Teaching Ethical Theory

I've been thinking quite a bit about how I teach Ethical Theory, and two related problems that keep cropping up.

  1. Students come out of the class with the attitude that they should choose between different major ethical theories.
  2. Students come out of the class flummoxed about ethics, thinking that all of their available options fail.

The relationship between these two is, I think, fairly clear.  Students think they have to make a choice, but have become quite good at knocking (intuitive at least) holes in any ethical theory thrown at them.  As a consequence, they tend to reject all of the theories, and end up unsure of how to make use of what we've discussed in class.

I should not be surprised by this, and the way I teach the class is implicated in these outcomes.  I've followed a fairly traditional structure, content-wise at least, where we work through the major theories (with particular emphasis on Virtue Theory, Deontology and Utilitarianism) and contemporary criticisms.  We dive deep into discussions of counter-examples, and the differences between the theories that these counter-examples illuminate.  Counter-examples or intuition-pumps are also such a natural conversation starter, that they can quickly come to dominate discussion. 

What I'd like to do is rethink the way I approach the content of the course, and I want to start with my goals for the students.  One of the goals of my ethics courses is always to empower students to be better ethical reasoners in their own lives (despite problematic empirical evidence).  Wielding counter-examples is not particularly conducive to that goal.  The aim of using counter-examples is to think about the complex judgments about conflicting values that we all have to make.  If this is the goal, then why not go directly for it?

We might think about the differences between the major ethical theories in terms of the different values that they prioritize.  Kant, for example, places great importance on autonomy and fairness before the moral law, both commitments challenged by feminist ethics.  Aristotle's conception of voluntary action shares some similar ground with autonomy, but differs in crucial respects (and likewise between Kant and Mill on fairness).  While one could still organize readings in the same way as the traditional course, the discussion might be refocused onto these values.  Why might we hold to them too?  Why does Kant, say, hold these values but not combine them with others?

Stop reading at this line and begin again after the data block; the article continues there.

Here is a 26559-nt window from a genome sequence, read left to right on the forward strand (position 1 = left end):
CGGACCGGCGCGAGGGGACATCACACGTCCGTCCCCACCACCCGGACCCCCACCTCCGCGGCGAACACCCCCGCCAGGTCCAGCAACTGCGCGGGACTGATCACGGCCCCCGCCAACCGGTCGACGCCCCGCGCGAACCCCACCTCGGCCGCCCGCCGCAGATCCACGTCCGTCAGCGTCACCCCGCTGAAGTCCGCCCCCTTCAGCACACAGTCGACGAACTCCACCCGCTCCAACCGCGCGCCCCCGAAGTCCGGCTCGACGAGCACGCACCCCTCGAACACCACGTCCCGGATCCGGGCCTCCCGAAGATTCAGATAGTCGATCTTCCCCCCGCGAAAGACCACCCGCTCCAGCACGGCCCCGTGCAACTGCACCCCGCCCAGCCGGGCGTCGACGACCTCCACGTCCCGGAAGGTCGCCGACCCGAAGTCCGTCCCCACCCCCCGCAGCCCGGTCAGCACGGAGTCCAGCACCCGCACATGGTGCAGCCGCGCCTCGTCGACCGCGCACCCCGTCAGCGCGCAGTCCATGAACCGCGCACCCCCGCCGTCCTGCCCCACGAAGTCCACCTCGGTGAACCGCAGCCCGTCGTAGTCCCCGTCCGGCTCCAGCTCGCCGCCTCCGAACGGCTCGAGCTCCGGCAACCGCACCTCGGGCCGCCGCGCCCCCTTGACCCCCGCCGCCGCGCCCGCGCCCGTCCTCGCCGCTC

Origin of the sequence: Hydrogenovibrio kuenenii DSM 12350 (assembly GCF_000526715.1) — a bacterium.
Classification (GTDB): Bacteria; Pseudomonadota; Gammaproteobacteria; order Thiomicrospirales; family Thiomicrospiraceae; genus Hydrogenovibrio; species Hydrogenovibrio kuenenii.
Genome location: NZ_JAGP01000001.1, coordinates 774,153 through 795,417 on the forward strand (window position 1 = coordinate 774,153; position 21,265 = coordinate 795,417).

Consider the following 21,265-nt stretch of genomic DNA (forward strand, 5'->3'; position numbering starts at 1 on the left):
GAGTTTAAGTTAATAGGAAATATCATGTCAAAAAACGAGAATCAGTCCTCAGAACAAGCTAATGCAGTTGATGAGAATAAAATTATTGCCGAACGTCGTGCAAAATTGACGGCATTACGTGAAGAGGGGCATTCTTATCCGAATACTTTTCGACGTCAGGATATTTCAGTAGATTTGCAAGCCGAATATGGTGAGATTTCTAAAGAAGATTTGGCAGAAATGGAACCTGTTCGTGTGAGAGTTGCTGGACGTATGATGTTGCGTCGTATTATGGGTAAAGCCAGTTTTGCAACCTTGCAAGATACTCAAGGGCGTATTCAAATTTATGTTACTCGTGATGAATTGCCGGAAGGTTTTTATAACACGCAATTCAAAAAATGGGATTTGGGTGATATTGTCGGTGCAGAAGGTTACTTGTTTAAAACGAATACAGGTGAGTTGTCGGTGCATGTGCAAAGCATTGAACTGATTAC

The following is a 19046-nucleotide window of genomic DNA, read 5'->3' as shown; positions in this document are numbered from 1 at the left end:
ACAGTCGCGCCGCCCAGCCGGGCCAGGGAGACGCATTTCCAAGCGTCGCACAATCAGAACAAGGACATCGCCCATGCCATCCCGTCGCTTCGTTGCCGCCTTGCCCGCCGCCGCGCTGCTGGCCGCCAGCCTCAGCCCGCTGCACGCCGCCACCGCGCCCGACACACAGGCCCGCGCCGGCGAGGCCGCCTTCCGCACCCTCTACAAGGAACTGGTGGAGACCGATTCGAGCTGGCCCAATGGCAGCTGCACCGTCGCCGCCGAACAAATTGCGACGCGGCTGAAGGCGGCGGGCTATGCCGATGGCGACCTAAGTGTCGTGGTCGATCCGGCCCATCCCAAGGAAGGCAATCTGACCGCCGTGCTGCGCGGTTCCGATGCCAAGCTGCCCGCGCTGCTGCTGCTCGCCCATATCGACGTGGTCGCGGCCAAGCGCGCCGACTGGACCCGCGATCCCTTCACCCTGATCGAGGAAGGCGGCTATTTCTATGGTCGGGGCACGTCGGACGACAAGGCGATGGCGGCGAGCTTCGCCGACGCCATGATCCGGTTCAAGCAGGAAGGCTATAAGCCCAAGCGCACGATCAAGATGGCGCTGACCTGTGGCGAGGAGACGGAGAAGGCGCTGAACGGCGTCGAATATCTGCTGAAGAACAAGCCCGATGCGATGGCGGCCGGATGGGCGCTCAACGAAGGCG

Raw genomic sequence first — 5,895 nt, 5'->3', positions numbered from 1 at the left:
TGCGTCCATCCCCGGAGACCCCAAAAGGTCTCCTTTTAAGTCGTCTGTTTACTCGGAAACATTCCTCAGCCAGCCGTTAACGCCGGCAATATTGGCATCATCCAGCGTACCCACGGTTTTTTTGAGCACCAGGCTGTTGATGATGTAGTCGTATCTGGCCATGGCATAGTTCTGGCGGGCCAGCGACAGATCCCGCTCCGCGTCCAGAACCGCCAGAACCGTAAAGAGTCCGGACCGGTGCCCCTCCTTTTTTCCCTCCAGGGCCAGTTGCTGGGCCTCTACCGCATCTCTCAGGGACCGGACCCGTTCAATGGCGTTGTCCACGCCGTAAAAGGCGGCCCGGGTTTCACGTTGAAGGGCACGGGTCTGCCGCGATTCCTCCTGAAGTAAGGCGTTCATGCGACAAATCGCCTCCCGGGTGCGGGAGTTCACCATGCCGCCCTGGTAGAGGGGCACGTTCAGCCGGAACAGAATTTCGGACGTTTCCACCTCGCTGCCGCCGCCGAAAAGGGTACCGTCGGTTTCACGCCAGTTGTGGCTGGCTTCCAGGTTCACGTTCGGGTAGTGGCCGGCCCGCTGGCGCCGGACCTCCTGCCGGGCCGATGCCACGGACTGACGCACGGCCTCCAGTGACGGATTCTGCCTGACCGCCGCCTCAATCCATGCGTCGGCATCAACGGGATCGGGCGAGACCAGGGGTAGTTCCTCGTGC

I have kicked around this idea for awhile, but was concerned that it would not produce actual changes in my classroom - after all, discussion of the competing values might be a useful frame, but it could still easily lead to the focus on counter-examples that concerns me.  A colleague, however, suggested an assignment that she uses in her class, where students are asked to design their own ethical theory at the end of the term.  Such an assignment might be the linchpin that holds together a values based approach.

In particular, it encourages a focus on consistency.  That is, students will first work through how Aristotle, Kant and Mill develop (or at least attempt to develop) frameworks that consistently integrate these values, and that other values cannot be easily introduced without also introducing inconsistency.  Students then have to take up this task for themselves, identifying the values that matter to them and working to consistently integrate them into a coherent theory.

I see two principal advantages to this approach.  First, it encourages students to make the material personal (values that matter to them) even at the same time that they are developing a theory which applies beyond their own person.  This speaks directly to the goal of helping students develop themselves as moral reasoners.  Second, it encourages students to think through the implications of their commitments in a way that the critical stance does less successfully.  It is this sort of working out of one's commitments that makes Singer's "Famine, Affluence and Morality" paper so compelling (both philosophically and pedagogically), and this approach might make it clear why this argument cannot be so easily dismissed by pointing to intuitive counter-examples.

This is an approach to Ethical Theory that is a long ways off from coming to fruition, but nevertheless one I'm rather excited by.  Any thoughts, both from seasoned teachers of ethical theory and those who have taken such courses?